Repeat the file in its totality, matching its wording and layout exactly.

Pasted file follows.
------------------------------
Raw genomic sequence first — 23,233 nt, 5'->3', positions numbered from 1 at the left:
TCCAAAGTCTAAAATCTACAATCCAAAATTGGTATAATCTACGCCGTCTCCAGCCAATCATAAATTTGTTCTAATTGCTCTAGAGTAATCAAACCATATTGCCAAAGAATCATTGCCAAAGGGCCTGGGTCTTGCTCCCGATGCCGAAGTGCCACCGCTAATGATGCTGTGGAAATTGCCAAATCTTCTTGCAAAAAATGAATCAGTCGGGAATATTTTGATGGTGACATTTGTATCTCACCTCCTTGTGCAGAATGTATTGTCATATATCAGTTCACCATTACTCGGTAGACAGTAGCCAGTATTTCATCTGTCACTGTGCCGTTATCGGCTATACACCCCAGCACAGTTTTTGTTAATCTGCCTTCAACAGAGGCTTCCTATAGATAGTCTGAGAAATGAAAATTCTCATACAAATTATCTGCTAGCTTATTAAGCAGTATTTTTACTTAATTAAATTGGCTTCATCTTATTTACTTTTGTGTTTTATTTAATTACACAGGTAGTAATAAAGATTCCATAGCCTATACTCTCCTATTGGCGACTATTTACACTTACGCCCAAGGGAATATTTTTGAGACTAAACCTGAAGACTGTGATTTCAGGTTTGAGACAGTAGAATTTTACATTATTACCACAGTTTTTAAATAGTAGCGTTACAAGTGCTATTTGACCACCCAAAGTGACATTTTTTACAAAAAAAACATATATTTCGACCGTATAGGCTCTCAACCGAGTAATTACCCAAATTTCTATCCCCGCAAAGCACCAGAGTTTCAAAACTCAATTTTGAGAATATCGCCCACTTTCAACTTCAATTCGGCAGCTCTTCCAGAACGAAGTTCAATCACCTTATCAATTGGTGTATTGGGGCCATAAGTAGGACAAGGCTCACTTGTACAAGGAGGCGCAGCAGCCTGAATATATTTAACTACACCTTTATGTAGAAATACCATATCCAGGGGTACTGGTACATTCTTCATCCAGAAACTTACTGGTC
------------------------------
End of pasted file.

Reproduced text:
Raw genomic sequence first — 23,233 nt, 5'->3', positions numbered from 1 at the left:
TCCAAAGTCTAAAATCTACAATCCAAAATTGGTATAATCTACGCCGTCTCCAGCCAATCATAAATTTGTTCTAATTGCTCTAGAGTAATCAAACCATATTGCCAAAGAATCATTGCCAAAGGGCCTGGGTCTTGCTCCCGATGCCGAAGTGCCACCGCTAATGATGCTGTGGAAATTGCCAAATCTTCTTGCAAAAAATGAATCAGTCGGGAATATTTTGATGGTGACATTTGTATCTCACCTCCTTGTGCAGAATGTATTGTCATATATCAGTTCACCATTACTCGGTAGACAGTAGCCAGTATTTCATCTGTCACTGTGCCGTTATCGGCTATACACCCCAGCACAGTTTTTGTTAATCTGCCTTCAACAGAGGCTTCCTATAGATAGTCTGAGAAATGAAAATTCTCATACAAATTATCTGCTAGCTTATTAAGCAGTATTTTTACTTAATTAAATTGGCTTCATCTTATTTACTTTTGTGTTTTATTTAATTACACAGGTAGTAATAAAGATTCCATAGCCTATACTCTCCTATTGGCGACTATTTACACTTACGCCCAAGGGAATATTTTTGAGACTAAACCTGAAGACTGTGATTTCAGGTTTGAGACAGTAGAATTTTACATTATTACCACAGTTTTTAAATAGTAGCGTTACAAGTGCTATTTGACCACCCAAAGTGACATTTTTTACAAAAAAAACATATATTTCGACCGTATAGGCTCTCAACCGAGTAATTACCCAAATTTCTATCCCCGCAAAGCACCAGAGTTTCAAAACTCAATTTTGAGAATATCGCCCACTTTCAACTTCAATTCGGCAGCTCTTCCAGAACGAAGTTCAATCACCTTATCAATTGGTGTATTGGGGCCATAAGTAGGACAAGGCTCACTTGTACAAGGAGGCGCAGCAGCCTGAATATATTTAACTACACCTTTATGTAGAAATACCATATCCAGGGGTACTGGTACATTCTTCATCCAGAAACTTACTGGTC